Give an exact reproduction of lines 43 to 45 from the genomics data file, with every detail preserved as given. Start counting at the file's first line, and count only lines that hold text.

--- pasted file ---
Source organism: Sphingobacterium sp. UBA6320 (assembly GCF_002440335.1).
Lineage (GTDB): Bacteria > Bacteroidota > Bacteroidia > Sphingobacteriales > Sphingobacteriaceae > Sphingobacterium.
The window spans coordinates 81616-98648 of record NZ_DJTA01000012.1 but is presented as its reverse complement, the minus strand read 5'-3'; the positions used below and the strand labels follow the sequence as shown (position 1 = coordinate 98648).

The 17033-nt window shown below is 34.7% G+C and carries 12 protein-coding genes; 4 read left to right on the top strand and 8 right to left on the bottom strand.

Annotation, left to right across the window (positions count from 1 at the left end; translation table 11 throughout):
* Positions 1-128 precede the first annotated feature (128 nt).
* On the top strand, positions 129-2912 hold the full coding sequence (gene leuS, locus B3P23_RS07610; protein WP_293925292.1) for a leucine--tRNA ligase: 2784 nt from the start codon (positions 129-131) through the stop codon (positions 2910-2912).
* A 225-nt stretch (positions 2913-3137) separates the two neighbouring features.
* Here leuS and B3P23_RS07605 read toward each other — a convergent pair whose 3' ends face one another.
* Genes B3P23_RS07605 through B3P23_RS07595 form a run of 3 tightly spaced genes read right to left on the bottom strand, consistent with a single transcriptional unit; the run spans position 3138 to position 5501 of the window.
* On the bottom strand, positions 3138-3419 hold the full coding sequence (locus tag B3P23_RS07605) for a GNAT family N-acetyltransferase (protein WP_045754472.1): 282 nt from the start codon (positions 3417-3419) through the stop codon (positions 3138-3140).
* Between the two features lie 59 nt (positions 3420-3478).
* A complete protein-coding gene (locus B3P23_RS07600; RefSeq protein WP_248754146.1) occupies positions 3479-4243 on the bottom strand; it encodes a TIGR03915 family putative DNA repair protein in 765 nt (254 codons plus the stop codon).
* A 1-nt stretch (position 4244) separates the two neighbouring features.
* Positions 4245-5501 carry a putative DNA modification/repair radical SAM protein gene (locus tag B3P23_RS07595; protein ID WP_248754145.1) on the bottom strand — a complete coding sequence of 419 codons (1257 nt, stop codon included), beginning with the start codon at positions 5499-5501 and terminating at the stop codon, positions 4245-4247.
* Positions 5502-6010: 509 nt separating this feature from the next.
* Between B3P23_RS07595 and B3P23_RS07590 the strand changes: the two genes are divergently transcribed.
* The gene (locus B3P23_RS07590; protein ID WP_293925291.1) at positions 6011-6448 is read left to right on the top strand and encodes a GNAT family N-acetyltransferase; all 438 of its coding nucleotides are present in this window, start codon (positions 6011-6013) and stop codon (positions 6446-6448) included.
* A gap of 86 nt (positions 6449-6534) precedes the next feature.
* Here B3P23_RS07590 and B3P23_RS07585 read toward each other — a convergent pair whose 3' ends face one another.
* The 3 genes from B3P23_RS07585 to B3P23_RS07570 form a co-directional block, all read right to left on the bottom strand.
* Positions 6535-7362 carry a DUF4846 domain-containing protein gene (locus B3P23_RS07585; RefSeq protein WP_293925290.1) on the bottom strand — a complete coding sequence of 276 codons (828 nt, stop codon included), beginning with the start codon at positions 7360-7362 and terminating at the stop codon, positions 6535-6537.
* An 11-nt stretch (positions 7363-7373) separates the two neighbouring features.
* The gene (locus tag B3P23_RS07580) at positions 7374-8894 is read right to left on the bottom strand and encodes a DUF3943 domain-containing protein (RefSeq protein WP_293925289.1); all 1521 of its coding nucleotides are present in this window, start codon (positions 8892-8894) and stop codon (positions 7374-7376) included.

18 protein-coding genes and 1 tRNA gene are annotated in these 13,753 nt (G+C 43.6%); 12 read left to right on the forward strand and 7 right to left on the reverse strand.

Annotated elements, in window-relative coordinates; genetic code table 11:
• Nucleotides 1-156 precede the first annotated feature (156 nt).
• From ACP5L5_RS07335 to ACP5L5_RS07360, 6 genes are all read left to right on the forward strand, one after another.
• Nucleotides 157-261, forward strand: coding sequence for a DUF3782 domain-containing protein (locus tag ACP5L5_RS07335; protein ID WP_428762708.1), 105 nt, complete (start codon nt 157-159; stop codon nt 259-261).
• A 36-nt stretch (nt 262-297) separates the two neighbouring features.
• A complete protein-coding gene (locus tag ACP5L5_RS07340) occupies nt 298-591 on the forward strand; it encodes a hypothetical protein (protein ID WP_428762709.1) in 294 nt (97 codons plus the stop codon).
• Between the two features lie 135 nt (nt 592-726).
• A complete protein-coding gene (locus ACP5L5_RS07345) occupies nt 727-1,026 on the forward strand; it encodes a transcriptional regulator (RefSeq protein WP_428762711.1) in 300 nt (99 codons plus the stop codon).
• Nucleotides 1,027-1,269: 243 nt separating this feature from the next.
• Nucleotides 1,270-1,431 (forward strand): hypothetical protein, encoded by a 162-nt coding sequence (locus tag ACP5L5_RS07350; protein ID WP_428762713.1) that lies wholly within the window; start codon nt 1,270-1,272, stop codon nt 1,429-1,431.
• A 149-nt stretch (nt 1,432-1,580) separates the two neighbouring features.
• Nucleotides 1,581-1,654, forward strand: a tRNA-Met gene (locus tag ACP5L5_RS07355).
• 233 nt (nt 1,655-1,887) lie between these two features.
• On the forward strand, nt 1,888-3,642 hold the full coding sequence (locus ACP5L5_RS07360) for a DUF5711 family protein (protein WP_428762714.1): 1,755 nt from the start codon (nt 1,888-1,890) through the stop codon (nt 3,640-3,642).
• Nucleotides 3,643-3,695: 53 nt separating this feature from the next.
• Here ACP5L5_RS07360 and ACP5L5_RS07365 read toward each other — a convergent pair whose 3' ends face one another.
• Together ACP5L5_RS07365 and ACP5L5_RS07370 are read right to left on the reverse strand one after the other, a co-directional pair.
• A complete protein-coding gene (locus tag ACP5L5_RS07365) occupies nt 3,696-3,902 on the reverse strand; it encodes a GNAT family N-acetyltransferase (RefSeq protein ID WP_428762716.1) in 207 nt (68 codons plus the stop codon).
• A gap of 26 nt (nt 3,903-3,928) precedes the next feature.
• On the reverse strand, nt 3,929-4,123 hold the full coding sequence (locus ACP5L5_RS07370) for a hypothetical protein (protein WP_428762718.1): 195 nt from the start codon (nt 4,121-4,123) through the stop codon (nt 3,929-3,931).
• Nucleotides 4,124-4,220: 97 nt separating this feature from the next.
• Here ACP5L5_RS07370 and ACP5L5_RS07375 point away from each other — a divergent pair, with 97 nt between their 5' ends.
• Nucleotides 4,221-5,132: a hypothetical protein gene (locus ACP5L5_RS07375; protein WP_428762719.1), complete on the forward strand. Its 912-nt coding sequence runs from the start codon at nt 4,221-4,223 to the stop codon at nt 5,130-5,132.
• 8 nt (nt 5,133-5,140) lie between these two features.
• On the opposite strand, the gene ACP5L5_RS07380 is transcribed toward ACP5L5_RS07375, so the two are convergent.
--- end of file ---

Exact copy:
• A complete protein-coding gene (locus tag ACP5L5_RS07365) occupies nt 3,696-3,902 on the reverse strand; it encodes a GNAT family N-acetyltransferase (RefSeq protein ID WP_428762716.1) in 207 nt (68 codons plus the stop codon).
• A gap of 26 nt (nt 3,903-3,928) precedes the next feature.
• On the reverse strand, nt 3,929-4,123 hold the full coding sequence (locus ACP5L5_RS07370) for a hypothetical protein (protein WP_428762718.1): 195 nt from the start codon (nt 4,121-4,123) through the stop codon (nt 3,929-3,931).